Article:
Leisure sickness: why you fall ill on your holidays
Holidays at last! The time away from your workstation is supposed to be relaxing. But no sooner do you head off on holiday than your head begins to ache, your throat hurts, and your nose starts running. We explain why leisure sickness syndrome clocks in when you clock out.
It’s like a jinx – no sooner have your holidays started than your immune system decides to take time out too. Exhaustion, headaches, throat aches, muscle aches, coughs and sniffles spoil the downtime you'd planned to spend doing exciting things or relaxing. Experts call this “leisure sickness” syndrome, whereby people develop symptoms of sickness during their holidays. Why, of all times, do you feel unwell during your well-deserved holidays? And what can you do about it?
Too much stress at work
Those who’re constantly under pressure at work emit large quantities of the stress hormone noradrenaline. As a result, the body operates at full throttle and is permanently in "fight or flight" mode. In the short term, the release of stress hormones is beneficial because it can help to fend off illnesses thanks to their anti-inflammatory effect.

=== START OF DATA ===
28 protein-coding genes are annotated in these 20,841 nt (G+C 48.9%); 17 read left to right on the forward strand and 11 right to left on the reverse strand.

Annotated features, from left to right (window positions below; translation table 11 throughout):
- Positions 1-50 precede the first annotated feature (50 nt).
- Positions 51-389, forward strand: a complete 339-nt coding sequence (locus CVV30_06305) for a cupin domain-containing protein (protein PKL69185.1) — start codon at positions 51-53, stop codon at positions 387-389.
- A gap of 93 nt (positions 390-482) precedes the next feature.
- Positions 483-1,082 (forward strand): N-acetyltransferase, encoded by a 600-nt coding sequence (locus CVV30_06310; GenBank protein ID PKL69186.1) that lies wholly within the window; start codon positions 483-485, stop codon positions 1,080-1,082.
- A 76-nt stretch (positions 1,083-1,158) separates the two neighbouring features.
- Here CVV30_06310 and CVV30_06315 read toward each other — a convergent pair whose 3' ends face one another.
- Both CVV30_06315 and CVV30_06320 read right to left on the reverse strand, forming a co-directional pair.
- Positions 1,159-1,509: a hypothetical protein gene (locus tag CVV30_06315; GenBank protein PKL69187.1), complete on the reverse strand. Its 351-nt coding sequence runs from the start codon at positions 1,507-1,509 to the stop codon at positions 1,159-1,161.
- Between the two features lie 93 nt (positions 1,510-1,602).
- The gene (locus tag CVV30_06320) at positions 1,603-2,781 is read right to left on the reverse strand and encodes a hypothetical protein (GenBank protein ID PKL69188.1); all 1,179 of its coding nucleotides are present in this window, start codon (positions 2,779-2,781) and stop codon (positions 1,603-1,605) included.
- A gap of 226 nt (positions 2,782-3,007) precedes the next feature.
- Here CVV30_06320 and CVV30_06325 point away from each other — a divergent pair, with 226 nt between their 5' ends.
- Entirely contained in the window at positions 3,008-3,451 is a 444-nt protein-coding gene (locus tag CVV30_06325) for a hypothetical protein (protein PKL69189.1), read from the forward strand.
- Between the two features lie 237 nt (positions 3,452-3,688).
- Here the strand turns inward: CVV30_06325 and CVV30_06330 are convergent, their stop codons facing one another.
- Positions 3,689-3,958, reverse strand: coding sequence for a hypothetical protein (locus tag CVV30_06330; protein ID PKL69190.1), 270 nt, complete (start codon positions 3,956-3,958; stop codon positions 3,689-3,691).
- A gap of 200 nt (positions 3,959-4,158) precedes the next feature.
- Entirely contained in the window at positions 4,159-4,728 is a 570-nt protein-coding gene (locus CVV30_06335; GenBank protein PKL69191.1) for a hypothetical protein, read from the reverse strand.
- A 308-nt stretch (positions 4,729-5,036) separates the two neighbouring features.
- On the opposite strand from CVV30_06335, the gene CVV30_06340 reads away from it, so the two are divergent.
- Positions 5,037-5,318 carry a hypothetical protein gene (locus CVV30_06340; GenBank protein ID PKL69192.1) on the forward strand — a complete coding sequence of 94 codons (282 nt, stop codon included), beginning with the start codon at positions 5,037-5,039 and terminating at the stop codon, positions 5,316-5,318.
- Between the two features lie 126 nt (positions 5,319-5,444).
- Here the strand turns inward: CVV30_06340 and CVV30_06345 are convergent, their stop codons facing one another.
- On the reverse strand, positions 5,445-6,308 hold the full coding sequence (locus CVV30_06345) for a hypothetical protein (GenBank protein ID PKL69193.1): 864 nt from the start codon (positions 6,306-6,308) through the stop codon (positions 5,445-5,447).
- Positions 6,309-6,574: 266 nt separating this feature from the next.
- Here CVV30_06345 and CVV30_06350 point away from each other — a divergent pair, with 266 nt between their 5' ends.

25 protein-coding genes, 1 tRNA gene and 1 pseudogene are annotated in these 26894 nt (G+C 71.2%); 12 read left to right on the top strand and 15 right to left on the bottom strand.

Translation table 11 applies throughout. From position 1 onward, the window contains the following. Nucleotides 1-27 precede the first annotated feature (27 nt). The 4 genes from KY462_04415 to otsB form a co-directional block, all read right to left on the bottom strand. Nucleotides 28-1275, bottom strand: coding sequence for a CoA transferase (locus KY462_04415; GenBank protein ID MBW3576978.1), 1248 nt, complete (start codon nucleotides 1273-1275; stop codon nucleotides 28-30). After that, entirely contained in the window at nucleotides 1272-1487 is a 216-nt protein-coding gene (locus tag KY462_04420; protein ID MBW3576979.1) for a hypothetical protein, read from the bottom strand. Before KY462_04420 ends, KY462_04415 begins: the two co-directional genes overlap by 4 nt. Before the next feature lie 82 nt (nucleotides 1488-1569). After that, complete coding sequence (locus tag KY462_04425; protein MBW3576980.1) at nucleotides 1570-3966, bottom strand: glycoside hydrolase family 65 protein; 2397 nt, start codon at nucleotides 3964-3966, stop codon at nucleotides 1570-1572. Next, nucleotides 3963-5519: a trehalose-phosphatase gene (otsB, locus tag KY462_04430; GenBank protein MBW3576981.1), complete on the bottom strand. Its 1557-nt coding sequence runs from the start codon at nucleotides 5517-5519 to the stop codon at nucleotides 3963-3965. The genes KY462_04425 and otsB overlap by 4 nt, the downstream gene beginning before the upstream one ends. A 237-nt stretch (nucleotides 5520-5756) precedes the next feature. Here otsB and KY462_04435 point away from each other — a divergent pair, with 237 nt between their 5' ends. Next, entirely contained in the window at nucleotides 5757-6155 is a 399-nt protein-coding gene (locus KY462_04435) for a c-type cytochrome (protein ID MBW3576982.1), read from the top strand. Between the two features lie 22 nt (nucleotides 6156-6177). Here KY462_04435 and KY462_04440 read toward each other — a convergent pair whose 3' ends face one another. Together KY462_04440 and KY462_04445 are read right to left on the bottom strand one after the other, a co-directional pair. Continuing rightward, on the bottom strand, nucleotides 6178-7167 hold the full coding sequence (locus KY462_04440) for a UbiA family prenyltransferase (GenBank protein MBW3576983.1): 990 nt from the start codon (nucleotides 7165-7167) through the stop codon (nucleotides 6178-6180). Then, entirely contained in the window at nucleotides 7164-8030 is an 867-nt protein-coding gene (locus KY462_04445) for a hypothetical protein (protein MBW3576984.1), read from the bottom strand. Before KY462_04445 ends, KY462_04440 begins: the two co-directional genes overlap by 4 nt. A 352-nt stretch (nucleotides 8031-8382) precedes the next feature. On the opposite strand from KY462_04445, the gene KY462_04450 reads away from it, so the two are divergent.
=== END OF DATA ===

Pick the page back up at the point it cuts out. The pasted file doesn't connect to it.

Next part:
However, when the pressures of daily working life abate at weekends or during the holidays, the body's stress hormone levels also drop and the body’s entire hormone balance is out of kilter. Your immune system also takes time off and you’re more liable to fall ill. And you’d be mistaken for thinking that it’s only senior executives who suffer from "leisure sickness". According to a study by the clinical psychologist Ad Vingerhoets from 2002, “especially perfectionists with high workloads, a strong commitment, and an over-developed sense of responsibility to their work seem to form a high-risk group”.